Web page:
This week we have a conversation with Dr. Justin Bhullar. He has some great insight on running multiple practices plus he is just an all-around cool guy. Take a listen on episode 89 of Business of Dentistry.
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Dr. Justin and I met while looking for the hotel gym one morning before the Voices of Dentistry conference began for the day. We started chatting and it felt like we were on the same wavelength right from the start, which is why I’m really glad he sat down with me for today’s conversation!
Dr. Justin is from British Columbia, Canada and went to the University of Saskatchewan where he studied Biochemistry and Dentistry. Today he owns multiple practices – scaled down from nine offices to four core offices. He did so with the principal goal of getting his life back. He explains that when you scale a business all your small problems are magnified.
He loved what he was doing but he still had to look at where he had to set firmer boundaries. He found a better way by scaling down, and creating more time for himself. Now he does clinical work two days a week and the other three days are left for focusing on the business aspects of his practice.
He’s been able to do so because he has a partner, associates, and great relationships with other doctors; Dr. Justin says these people are the reason he’s able to do what he does today.
Along the way he’s had to learn how not to micromanage, something dental school seems to set dentists up to be! Because dental school trains you to follow a cookie cutter recipe for everything it gives you the impression of control.
However none of us actually have control over everything so you have to delegate and automate wherever you can. You also have to take a step back in situations and ask if you are the right person to be doing what you are doing, or is there someone better suited to the task?
In general there are three questions to ask yourself when doing a task: do you enjoy it? Is there someone else who is stronger in this area who could be doing this? And is this going to bring you new patients, increase the revenue of this business and/or contribute to the growth of the business? If the answer is no to any question, especially to the last one, then you need to step back and have someone else do it for you.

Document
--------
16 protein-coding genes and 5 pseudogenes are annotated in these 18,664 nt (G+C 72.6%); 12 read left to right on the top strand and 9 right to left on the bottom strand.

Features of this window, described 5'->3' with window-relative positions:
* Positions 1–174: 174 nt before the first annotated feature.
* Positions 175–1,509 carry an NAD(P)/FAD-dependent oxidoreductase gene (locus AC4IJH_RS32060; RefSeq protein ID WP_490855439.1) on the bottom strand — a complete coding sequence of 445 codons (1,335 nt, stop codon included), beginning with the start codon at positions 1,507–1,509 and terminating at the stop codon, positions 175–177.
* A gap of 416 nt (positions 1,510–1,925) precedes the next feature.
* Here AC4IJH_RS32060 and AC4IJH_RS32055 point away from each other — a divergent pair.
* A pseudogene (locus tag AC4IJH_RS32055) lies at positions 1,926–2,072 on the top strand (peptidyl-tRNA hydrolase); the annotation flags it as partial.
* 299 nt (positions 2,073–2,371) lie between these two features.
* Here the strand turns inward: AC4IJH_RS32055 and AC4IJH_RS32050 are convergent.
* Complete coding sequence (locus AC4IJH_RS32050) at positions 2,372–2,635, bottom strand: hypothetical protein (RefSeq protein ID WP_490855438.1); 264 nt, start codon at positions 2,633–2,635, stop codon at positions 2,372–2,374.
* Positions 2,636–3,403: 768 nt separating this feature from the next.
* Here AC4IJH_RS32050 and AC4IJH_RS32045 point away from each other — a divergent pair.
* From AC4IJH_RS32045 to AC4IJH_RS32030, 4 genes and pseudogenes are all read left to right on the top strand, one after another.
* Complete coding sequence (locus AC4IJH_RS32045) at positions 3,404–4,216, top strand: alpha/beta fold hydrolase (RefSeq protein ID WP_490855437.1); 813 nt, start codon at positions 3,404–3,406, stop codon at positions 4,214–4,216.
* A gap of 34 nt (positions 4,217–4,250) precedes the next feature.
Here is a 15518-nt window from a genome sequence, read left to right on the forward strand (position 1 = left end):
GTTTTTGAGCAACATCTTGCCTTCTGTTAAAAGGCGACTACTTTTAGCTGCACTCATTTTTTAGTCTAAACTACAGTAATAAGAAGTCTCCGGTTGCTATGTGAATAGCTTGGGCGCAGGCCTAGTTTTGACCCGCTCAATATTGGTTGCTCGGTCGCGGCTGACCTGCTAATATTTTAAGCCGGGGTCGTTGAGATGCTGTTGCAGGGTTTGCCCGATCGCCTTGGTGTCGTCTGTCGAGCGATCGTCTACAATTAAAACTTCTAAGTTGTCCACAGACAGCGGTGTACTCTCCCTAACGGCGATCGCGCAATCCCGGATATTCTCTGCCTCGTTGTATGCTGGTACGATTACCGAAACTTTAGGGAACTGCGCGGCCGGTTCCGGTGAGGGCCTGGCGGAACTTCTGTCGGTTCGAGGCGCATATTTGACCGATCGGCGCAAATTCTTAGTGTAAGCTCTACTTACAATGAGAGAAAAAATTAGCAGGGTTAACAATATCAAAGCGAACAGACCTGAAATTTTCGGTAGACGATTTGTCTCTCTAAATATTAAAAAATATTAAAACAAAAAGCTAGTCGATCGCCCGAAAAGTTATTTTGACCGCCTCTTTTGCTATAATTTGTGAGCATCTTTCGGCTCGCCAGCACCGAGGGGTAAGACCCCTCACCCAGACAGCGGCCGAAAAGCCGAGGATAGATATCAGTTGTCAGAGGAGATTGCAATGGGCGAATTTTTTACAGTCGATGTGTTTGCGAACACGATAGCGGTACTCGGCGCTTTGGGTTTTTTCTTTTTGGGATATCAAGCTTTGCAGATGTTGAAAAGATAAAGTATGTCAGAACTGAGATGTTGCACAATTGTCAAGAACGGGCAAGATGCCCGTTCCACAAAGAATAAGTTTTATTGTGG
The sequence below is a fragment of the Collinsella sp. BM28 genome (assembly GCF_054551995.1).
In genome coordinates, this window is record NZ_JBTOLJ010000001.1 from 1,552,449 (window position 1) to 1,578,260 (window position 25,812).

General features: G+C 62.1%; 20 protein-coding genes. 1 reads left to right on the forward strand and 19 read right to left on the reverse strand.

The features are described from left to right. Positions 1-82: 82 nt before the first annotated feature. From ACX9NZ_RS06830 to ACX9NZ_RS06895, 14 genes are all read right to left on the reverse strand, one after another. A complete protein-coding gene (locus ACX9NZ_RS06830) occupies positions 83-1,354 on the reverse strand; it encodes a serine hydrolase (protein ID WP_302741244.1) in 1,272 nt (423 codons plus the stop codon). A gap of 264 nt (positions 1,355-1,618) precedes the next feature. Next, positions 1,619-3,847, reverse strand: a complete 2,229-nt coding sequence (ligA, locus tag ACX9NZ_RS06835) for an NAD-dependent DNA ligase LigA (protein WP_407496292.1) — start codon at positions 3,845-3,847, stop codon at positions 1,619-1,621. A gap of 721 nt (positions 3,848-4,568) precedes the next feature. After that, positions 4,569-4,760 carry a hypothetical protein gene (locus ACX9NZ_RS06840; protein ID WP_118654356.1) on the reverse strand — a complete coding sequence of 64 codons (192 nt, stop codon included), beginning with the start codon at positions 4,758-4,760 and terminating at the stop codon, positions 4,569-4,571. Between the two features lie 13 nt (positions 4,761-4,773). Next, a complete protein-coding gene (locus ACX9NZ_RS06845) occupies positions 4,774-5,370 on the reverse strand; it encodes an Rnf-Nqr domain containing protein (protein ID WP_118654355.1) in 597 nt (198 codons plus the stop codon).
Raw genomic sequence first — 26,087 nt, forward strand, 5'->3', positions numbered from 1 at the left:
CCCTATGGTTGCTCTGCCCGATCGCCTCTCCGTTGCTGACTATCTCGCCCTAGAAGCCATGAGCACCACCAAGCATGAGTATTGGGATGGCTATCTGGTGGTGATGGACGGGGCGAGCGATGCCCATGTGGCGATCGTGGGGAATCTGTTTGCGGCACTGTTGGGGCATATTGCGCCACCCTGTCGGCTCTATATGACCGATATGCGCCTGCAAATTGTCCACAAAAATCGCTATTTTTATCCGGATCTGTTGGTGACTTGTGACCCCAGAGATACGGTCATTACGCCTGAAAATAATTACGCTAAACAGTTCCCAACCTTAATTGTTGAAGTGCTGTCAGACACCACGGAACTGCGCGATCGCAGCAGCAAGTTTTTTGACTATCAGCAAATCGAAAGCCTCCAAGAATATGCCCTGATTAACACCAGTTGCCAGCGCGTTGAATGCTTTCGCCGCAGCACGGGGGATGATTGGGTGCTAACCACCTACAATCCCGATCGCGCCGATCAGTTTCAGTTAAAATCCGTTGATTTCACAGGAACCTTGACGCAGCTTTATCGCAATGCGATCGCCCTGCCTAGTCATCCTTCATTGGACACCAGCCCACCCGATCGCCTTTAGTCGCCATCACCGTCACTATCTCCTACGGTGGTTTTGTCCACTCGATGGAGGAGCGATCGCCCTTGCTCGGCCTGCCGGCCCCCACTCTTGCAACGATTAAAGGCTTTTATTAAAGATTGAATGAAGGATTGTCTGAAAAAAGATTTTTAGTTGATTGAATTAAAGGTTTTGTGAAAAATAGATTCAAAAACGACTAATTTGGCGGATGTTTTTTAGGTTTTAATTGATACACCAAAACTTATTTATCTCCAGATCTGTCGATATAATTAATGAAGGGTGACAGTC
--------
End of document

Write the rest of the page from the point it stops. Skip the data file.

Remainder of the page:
We also touched on annual reviews and why we’re both changing to different ways of managing our teams performance. At the heart of it all Dr. Justin explains it is about effective communication and leadership.
As the leader of your practice you have to be able to support your team, and hold them accountable – but this is only possible through effective communication.
If someone isn’t doing an aspect of their job as well as is needed, we have to ask ourselves if we have talked to them about it and if we have taught them how to do what they are being expected to do. For example, you can’t discipline your child for not making their bed if you didn’t show them how to make their bed in the first place!
A better solution is to talk with that person and explain you have a certain goal and that goal will be measured in specific ways. Then make sure they are clear about the goal, the measurements to achieve that goal and the expectations involved. When you do all of that you’re being transparent with your staff and setting them up in the best possible position to achieve goals and for everyone to win.
You can also ask yourself: is it a training issue or a discipline issue? They are handled differently. If you’ve asked someone to do something but haven’t given them the tools or resources or guidance to do it properly and to do it in the way expected of them then it’s a training issue. And training issues fall on the shoulders of each of us as the practice owner.
The discipline issue happens when someone has the knowledge and the tools, but is still choosing not to do the task properly. How that situation is handled is quite different than a training issue. Personally I’ve found most of the time it’s a training issue and it’s my fault!
We also dig into the topics of why and how failure can be a great learning tool, why you have to be self-aware and take accountability for what isn’t working. We wrap up with how Dr. Justin turned his own health around, and why health is the cornerstone for all of us to be the best person we can be professionally and personally. Join us for all of that in our conversation today on episode 89 of Business of Dentistry!